Read or write poetry

While it’s not for everyone, poetry can be a beautiful art form. You can sit down to read it, taking in the careful construction of each and every word, or actually write it. Writing poetry can be such a therapeutic, joyful activity that’s pretty much guaranteed to help you get into a flow state. Don’t think too much about how “good” your poetry is—just enjoy it.

Become a wine expert

Do you love the subtle notes that come with the different wines available? Your sampling of wines doesn’t have to be limited to wine tasting that you do with friends here and there—you can become a member of a wine club (which can be a great opportunity for socializing), or take a virtual wine tasting class

Take up pottery

Is there anything more beautiful than a handmade bowl, dish, or mug? We certainly don’t think so. In addition to making a great gift for someone, the act of making pottery can be so calming and rewarding. To get started, see if there’s a local pottery studio you can take advantage of—whether you take a class or simply use their pottery wheel and kiln, you can get a lot done there. 

Try mixology

Do you have a knack for mixing up the perfect cocktail? Take your skills to the next level by becoming a mixologist, even if you’re just an amateur one. There are plenty of virtual mixology classes available, or you can take on in person. You’ll be the most popular person at happy hour from now on! 

Social media as a hobby

If you currently view social media as a procrastination tool, you can change that. Social media is a great space to grow a presence, whether you’re looking for a side hustle you can monetize or you simply want to find a great community. You can share photos from your cut flower garden, post photos and recipes from cocktails you’re whipping up as a mixologist (see above hobby), or share your favorite books with thoughtful captions about what you loved about them. 

Learn to knit

Knitting isn’t just for your grandma! While it takes concentration, the act of knitting can put you right into a flow state. Another great thing about knitting is that once you get the hang of it, you can do it while indulging in something else you enjoy, like a great audiobook or podcast or your favorite song. Plus, hand-knit items make great gifts! 

Make a bucket list and travel

While the last 18 months haven’t exactly been travel-friendly, travel is one of the best, most fulfilling hobbies out there. Whether it’s taking day trips to local attractions or jetting off to a brand new city or country, there’s so much of the world to see—so make a bucket list and start planning.

Learn to play an instrument

Do you have an old piano or saxophone that’s collecting dust in your parents’ basement? If so, get it out and start playing again. Or if you’ve never played an instrument and you want to start, now’s the time. You can take lessons virtually or in person, or even teach yourself.  

Start running 

To be clear, we’re not suggesting you lace up your sneakers and run a marathon. But running is tied to a slew of health benefits, from improved bone density and mental health to a stronger heart. Plus, have you heard of the power of the runner’s high? Start with a simple walk-run (run for one minute, walk for two) or a light jog. 

Take an improv or acting class

Were you a theater kid in high school who left her love of acting behind when she realized she wasn’t the next Meryl Streep? Well, it’s time to pick that hobby back up again, because it might still be a lot of fun for you. Try taking an improv class or more general acting class, or even audition for a play at your local community theater. You might be surprised by how much you still enjoy acting!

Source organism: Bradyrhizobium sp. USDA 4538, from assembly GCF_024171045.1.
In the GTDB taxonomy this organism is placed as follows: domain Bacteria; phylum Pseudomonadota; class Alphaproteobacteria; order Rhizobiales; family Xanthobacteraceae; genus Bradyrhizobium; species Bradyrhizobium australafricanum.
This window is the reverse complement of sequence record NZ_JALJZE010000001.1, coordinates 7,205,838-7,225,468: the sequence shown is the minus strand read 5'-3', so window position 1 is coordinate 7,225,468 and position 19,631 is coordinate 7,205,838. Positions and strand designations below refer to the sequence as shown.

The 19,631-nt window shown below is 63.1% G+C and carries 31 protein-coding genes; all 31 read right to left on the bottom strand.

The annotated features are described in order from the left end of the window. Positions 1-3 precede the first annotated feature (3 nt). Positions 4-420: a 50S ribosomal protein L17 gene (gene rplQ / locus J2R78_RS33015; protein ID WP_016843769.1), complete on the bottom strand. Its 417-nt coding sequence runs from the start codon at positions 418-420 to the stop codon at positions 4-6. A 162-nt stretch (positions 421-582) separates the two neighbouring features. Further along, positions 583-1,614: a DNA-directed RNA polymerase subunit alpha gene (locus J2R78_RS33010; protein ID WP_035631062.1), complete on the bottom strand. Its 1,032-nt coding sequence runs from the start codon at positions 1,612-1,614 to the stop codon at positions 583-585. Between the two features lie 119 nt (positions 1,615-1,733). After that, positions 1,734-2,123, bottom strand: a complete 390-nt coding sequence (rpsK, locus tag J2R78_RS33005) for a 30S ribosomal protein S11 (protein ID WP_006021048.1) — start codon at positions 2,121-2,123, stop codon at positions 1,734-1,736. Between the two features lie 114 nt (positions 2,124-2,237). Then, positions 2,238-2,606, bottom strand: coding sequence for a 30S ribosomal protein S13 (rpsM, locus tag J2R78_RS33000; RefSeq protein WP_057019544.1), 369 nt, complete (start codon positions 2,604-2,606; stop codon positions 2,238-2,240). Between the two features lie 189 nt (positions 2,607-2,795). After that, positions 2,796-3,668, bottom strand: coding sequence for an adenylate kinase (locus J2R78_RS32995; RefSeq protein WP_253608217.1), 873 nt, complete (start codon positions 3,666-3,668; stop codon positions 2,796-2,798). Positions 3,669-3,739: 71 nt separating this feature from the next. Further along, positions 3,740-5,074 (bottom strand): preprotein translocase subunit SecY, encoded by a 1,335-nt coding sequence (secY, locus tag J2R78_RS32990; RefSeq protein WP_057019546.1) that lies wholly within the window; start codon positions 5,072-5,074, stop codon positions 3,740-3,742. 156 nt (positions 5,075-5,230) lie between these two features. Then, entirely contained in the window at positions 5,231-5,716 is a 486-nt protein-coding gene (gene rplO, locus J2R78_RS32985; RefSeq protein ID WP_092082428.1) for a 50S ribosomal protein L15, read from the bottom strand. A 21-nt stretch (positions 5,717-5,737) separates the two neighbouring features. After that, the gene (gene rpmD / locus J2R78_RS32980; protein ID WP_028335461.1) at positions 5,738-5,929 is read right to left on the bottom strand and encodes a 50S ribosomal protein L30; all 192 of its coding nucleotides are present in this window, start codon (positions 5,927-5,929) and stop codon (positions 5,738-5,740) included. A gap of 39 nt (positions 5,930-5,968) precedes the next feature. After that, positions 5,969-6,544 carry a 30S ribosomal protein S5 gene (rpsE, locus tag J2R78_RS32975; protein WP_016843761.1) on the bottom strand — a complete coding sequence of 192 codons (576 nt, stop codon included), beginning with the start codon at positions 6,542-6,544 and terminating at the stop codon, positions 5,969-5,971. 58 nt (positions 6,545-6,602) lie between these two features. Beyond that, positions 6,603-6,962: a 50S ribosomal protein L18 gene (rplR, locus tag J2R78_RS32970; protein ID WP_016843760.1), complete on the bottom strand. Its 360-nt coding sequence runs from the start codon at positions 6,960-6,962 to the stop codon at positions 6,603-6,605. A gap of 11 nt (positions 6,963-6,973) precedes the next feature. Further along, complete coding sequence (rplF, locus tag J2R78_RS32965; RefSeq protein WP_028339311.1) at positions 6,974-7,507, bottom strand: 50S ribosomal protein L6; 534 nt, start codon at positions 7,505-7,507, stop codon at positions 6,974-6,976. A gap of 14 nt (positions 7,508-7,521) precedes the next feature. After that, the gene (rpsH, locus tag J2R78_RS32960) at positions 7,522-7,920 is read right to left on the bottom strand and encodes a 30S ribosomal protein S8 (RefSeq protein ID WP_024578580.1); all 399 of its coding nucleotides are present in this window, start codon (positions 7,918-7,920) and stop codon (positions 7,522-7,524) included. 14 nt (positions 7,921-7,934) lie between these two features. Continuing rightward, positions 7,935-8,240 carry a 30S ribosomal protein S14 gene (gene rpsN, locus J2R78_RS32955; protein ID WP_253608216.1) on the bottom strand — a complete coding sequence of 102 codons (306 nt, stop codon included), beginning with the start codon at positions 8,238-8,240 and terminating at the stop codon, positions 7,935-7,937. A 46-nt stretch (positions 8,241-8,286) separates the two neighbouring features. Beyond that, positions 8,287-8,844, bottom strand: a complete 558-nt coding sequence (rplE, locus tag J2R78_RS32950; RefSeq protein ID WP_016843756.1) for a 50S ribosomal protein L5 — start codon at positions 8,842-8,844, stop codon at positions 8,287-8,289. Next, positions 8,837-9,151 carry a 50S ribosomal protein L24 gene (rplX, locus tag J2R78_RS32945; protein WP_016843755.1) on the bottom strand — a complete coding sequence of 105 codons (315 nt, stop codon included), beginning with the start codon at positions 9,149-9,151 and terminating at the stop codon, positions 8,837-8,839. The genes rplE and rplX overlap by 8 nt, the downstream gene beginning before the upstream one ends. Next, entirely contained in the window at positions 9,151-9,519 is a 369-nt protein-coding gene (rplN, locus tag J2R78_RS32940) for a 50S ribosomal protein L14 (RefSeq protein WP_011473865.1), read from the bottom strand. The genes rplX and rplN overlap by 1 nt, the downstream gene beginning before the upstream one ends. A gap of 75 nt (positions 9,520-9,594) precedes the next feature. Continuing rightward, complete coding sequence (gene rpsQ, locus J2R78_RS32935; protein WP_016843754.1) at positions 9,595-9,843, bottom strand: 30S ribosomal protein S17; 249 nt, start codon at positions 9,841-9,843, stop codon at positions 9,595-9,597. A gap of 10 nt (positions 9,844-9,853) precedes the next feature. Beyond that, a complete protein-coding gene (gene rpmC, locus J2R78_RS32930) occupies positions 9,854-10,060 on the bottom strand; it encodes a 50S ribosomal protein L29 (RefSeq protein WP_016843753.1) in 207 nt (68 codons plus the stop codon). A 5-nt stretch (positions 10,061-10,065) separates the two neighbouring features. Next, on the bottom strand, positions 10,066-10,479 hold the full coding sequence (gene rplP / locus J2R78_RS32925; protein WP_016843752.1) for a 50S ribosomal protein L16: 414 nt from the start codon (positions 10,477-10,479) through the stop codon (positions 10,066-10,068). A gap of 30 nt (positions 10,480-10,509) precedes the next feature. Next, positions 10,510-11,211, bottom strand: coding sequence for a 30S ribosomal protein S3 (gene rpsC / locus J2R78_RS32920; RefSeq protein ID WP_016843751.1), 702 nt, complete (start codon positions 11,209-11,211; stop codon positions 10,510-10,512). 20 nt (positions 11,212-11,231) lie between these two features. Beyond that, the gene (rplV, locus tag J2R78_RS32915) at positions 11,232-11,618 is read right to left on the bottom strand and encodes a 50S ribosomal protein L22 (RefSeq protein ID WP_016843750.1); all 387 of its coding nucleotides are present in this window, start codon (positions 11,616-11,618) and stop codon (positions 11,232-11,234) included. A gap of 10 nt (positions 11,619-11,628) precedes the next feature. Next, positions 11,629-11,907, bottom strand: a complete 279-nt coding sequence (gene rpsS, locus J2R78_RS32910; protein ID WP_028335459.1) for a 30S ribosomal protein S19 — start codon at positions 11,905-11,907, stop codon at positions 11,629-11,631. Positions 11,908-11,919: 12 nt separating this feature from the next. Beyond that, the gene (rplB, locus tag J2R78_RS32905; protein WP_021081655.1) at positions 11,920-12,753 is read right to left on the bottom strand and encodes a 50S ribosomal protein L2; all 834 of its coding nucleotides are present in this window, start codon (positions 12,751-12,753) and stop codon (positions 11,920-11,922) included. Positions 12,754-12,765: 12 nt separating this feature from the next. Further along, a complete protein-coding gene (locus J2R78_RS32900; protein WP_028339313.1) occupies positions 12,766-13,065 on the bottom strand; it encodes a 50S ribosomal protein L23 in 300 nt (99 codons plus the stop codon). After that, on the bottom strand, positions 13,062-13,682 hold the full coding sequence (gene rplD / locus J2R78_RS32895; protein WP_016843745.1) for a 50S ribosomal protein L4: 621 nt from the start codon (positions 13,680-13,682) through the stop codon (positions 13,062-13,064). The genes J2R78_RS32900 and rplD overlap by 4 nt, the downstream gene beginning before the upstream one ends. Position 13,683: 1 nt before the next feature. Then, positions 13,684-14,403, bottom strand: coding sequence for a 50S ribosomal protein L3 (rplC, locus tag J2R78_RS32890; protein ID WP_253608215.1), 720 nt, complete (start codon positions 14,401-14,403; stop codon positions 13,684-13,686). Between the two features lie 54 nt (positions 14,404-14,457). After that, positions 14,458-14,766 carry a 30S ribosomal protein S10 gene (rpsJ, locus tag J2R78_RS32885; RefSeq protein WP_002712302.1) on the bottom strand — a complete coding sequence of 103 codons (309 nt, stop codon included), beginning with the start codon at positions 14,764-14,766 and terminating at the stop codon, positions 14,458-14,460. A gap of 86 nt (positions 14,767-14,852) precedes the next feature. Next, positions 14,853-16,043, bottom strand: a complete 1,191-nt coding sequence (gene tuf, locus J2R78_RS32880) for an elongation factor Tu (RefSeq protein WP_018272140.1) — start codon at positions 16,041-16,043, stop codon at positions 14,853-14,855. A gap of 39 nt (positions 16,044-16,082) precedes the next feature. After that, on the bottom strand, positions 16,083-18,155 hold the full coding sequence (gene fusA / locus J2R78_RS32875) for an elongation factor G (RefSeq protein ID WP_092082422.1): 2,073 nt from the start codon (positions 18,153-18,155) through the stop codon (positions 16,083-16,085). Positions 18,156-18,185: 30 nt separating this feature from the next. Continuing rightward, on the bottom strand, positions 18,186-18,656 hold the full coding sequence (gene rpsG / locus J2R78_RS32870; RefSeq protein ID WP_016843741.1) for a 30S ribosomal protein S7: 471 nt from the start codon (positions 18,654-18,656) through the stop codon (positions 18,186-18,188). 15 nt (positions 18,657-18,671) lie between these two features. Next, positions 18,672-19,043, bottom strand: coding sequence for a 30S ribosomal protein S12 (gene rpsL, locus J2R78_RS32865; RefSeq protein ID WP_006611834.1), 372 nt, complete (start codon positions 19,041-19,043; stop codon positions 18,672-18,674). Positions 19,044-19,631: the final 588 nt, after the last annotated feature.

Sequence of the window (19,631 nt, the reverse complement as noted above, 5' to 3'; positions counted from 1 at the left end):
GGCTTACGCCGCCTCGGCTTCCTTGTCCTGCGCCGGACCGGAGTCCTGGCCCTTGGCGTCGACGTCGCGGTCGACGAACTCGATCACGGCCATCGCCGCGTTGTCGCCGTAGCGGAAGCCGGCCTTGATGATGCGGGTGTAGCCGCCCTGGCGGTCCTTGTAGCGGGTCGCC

Volunteering is one of the best hobbies out there. The simple act of helping others will actually lead to health benefits for you, from increasing self-confidence to combatting depression and helping to keep you physically healthy. Sites like Volunteermatch can help you find the perfect volunteer opportunity for you. 

Start lifting weights

If you don’t exactly think of yourself as the weightlifting type, hear us out: You don’t have to sign up for classes at your local crossfit gym to be a successful weight lifter. Weight lifting has incredible health benefits for women, including increased bone density (which tends to decline as we age) and weight loss. Plus, it feels really good to lift something heavy once in a while! 

Start playing a sport

Believe it or not, there are so many intramural sports teams available in most towns and cities, from soccer and kickball to softball and basketball. In addition to helping you stay physically active, joining a sports team can be a great way to meet new people. 

Learn a new language

Knowing more than one language isn’t just useful for traveling to other countries, it can also be a way to help people who live in the U.S. and don’t speak English, and it can even present new job opportunities. If you want to learn a new language (or brush up on that high school Spanish), try taking a course through a platform like Babbel or Duolingo.

Try kayaking, rock climbing, or another extreme activity

It’s time to get outside! Enjoy an adrenaline rush with an extreme sports activity like kayaking, rock climbing, or skiing. If that doesn’t sound like you, try hiking—you’ll get so many benefits from immersing yourself in nature. 

Why a the right hobby in your 30s can be so meaningful

Whether you’re doing it to earn extra money or you’re looking for a new self-care outlet, finding a new hobby in your 30s can be a meaningful experience. In addition to helping to carve out so much needed time yourself, a hobby can be a great way to ignite (or reignite!) your interest in something outside of your day job or caring for kids. 

It can also help you get into a flow state, or a state where you’re fully immersed in the activity you’re doing and not thinking about or doing anything else, which is great for mental health.

Regardless of which hobby you choose, the one that truly feeds your soul and spirit is the right one for you. Enjoy!